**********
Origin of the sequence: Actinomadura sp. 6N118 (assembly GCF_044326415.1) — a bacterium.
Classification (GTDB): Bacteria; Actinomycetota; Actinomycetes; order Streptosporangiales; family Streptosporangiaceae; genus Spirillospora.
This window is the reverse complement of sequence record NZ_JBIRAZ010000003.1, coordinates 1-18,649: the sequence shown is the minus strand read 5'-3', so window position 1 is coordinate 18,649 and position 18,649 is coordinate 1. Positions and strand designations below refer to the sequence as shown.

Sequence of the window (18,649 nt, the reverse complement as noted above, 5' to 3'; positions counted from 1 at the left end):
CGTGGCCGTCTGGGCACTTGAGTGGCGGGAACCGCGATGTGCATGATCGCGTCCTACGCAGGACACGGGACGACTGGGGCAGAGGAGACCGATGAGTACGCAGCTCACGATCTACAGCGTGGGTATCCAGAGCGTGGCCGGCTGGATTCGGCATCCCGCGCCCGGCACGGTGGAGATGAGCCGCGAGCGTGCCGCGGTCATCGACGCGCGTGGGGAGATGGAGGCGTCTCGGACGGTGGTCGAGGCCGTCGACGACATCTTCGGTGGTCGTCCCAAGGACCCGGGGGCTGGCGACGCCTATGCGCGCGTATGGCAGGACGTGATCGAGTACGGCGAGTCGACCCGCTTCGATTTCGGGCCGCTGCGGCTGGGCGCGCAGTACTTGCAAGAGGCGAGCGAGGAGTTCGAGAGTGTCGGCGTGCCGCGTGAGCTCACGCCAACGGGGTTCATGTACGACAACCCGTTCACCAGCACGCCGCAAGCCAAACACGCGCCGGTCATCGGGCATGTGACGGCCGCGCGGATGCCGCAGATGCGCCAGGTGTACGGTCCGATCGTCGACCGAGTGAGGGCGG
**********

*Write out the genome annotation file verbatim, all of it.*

Origin of the sequence: Actinomadura sp. 6N118 (assembly GCF_044326415.1) — a bacterium.
Classification (GTDB): Bacteria; Actinomycetota; Actinomycetes; order Streptosporangiales; family Streptosporangiaceae; genus Spirillospora.
This window is the reverse complement of sequence record NZ_JBIRAZ010000003.1, coordinates 1-18,649: the sequence shown is the minus strand read 5'-3', so window position 1 is coordinate 18,649 and position 18,649 is coordinate 1. Positions and strand designations below refer to the sequence as shown.

Sequence of the window (18,649 nt, the reverse complement as noted above, 5' to 3'; positions counted from 1 at the left end):
CGTGGCCGTCTGGGCACTTGAGTGGCGGGAACCGCGATGTGCATGATCGCGTCCTACGCAGGACACGGGACGACTGGGGCAGAGGAGACCGATGAGTACGCAGCTCACGATCTACAGCGTGGGTATCCAGAGCGTGGCCGGCTGGATTCGGCATCCCGCGCCCGGCACGGTGGAGATGAGCCGCGAGCGTGCCGCGGTCATCGACGCGCGTGGGGAGATGGAGGCGTCTCGGACGGTGGTCGAGGCCGTCGACGACATCTTCGGTGGTCGTCCCAAGGACCCGGGGGCTGGCGACGCCTATGCGCGCGTATGGCAGGACGTGATCGAGTACGGCGAGTCGACCCGCTTCGATTTCGGGCCGCTGCGGCTGGGCGCGCAGTACTTGCAAGAGGCGAGCGAGGAGTTCGAGAGTGTCGGCGTGCCGCGTGAGCTCACGCCAACGGGGTTCATGTACGACAACCCGTTCACCAGCACGCCGCAAGCCAAACACGCGCCGGTCATCGGGCATGTGACGGCCGCGCGGATGCCGCAGATGCGCCAGGTGTACGGTCCGATCGTCGACCGAGTGAGGGCGG